P5    The correctly moving Old English Sheepdog will lower its head during the trot, pace and amble and the faster it goes the closer its head will come to being on a level with its back.  The Old English Sheepdog who moves at a trot with a high head carriage is often thought to be glamorous, but is in fact exhibiting an attitude untypical of a working sheepdog.
P6    High/short stepping front action and/or a rear action which is ‘rotary’ (has a lot of lift and kick back) or over-reaching are untypical of the Old English Sheepdog.
P7    It is unlikely in the show ring to see the gallop performed, but the correctly conformed OES should be able to manage a creditable gallop when given freedom off lead.  It is remarkable quick for such a thickset breed and it should be able to “turn on sixpence”.  For all its shortness of back, its spine is flexible and its very strong loin, broad hindquarters and narrower front see it, at full speed, almost bringing the hindlegs past the front legs on the outside.  If the OES is correctly built and, if it shows power and freedom in its movement, one could hopefully assume that it was capable of an elastic gallop.
 COAT.  Profuse and of good hard texture; not straight but shaggy and free from curl. The undercoat should be a waterproof pile when not removed by grooming.
P1    The coat of an OES is its most striking feature.  It cannot be emphasised enough that the coat completely masks the conformation of the dog beneath, and that to correctly assess the dog requires careful examination with the hands to discover the make and shape.  Profuse  is described in canine terms as “lavish” or “liberal to excess” and such a description possibly leads to the misinterpretation of “the more coat the better”.  The quality, texture and profusion is to be considered above mere length, however, it is possible to have a profuse coat which is not over long and yet still completely lacks characteristic texture.

P2    The Old English Sheepdog has a double coat consisting of :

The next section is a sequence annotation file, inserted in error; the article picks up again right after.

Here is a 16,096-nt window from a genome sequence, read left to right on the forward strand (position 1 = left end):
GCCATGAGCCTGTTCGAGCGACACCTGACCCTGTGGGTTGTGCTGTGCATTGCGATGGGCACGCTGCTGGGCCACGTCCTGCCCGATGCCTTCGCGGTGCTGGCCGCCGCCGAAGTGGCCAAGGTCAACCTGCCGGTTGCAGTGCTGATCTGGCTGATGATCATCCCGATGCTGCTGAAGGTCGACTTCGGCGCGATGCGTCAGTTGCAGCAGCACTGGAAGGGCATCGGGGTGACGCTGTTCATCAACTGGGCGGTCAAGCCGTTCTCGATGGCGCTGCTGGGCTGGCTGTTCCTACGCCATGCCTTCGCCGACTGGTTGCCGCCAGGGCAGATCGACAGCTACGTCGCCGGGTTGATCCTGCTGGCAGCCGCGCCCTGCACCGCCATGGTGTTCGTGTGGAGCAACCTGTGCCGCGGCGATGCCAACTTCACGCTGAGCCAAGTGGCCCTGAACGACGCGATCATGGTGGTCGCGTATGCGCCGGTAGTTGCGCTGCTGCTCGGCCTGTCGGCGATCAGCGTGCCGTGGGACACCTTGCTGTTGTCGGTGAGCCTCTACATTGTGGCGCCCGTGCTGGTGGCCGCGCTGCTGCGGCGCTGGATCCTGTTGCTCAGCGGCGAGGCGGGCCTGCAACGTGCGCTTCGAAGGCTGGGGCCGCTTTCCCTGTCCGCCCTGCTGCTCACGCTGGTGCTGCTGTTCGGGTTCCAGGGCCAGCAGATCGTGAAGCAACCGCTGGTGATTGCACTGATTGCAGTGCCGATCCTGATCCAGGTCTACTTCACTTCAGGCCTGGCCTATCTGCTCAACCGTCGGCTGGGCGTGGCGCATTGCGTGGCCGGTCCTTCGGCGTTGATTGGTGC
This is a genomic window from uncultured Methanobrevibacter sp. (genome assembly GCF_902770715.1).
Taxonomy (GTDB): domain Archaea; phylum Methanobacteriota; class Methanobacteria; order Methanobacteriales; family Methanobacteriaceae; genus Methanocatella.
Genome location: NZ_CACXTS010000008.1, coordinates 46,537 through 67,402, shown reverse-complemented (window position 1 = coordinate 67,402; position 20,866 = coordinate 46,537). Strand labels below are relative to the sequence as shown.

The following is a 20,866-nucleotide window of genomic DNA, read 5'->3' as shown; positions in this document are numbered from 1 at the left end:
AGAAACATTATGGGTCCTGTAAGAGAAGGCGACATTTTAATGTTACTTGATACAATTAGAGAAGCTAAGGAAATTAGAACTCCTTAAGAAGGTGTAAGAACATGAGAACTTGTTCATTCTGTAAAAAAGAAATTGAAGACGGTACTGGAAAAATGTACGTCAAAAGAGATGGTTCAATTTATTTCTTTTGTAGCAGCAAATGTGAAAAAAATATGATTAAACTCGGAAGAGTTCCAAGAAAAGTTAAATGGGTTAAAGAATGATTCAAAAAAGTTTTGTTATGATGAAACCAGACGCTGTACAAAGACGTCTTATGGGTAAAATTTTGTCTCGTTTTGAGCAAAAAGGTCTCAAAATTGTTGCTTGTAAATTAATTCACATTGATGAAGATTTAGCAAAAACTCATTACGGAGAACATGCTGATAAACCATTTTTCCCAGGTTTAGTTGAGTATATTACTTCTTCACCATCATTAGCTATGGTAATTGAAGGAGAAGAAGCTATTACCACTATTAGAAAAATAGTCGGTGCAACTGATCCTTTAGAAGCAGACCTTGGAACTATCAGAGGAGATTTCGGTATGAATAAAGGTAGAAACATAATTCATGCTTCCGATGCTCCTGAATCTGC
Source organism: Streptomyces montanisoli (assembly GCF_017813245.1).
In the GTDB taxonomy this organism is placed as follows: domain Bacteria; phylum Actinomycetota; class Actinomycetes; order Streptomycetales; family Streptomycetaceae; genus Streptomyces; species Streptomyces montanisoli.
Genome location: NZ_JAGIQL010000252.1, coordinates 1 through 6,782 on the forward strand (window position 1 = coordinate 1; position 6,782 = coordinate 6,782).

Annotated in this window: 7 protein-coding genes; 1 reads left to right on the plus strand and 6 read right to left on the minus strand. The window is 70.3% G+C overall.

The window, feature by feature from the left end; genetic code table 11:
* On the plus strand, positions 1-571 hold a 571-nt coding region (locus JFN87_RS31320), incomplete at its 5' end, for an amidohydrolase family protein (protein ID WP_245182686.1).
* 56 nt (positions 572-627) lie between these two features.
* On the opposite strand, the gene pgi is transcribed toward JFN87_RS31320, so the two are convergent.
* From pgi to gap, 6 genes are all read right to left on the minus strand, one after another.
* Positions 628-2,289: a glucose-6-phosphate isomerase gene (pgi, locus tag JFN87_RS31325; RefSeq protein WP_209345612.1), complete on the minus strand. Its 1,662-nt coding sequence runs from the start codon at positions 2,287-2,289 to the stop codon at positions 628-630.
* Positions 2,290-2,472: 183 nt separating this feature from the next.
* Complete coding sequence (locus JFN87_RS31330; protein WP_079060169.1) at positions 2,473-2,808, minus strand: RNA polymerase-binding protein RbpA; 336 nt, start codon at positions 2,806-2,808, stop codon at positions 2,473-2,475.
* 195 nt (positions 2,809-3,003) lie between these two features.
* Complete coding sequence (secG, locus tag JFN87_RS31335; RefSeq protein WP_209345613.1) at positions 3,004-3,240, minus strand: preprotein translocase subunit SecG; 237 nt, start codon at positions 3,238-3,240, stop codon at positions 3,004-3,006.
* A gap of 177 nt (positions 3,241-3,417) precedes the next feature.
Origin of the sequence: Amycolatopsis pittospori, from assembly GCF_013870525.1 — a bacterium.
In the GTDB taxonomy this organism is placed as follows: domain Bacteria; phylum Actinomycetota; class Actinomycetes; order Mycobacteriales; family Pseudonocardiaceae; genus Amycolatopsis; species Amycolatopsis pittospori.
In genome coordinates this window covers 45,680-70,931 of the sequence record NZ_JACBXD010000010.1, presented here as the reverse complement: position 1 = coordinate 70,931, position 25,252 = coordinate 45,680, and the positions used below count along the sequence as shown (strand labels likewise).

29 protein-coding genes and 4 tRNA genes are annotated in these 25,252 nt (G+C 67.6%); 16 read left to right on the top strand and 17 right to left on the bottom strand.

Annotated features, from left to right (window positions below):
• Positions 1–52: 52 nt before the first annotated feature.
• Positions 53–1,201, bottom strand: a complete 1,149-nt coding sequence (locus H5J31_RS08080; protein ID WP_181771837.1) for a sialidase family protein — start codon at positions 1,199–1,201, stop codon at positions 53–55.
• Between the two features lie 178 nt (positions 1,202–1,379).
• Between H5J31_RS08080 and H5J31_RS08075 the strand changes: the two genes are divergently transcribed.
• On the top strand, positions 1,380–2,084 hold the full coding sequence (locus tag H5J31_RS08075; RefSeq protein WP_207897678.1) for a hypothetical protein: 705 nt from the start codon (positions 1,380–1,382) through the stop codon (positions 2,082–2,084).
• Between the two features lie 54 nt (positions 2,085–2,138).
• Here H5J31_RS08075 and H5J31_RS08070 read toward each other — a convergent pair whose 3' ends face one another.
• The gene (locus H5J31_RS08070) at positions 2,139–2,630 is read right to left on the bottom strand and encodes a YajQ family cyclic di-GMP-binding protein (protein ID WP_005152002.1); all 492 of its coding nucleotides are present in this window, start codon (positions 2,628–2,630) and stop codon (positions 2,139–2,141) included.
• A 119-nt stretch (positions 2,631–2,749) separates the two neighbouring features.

·        an outer coat of crisp, strong harsh hairs which are neither straight nor curly, but have a slight wave (known as a break) which enables it to stand away from the body when supported by the correct undercoat;

·         an undercoat of an extremely dense waterproof wool-like pile when not removed by grooming.

         Quality, texture and profusion to be considered above mere length.
P3    The head and skull of the OES is completely covered with hair, the long hair over the eyes is known as the “fall”.  The dog with the correct skull shape, with a well defined stop, and well arched over the eyes, will have the hair naturally lifted clear of the eyes enabling it to see through its veil.  The ears are moderately coated. The coat on the ears should be an extension of the ear shape.
P4    The neck is well coated and often disguises the true length of neck.
P5    The forelegs are well coated all around with a profuse coat which gives the appearance of massive bone.

P6    The coat on the hindquarters of the OES is more profuse than anywhere else on the body and it is here that the correct texture and the density of the undercoat is apparent.  It is also the area where the coat is most likely to have been doctored with hairsprays, coat stiffeners etc. These are against kennel club rules and dogs should be penalised for their presence.  The correct coat stands on its own.


COLOUR.  Any shade of grey, grizzle, blue or blue merle, with or without white markings; any shade of brown or sable to be considered distinctly objectionable and not to be encouraged.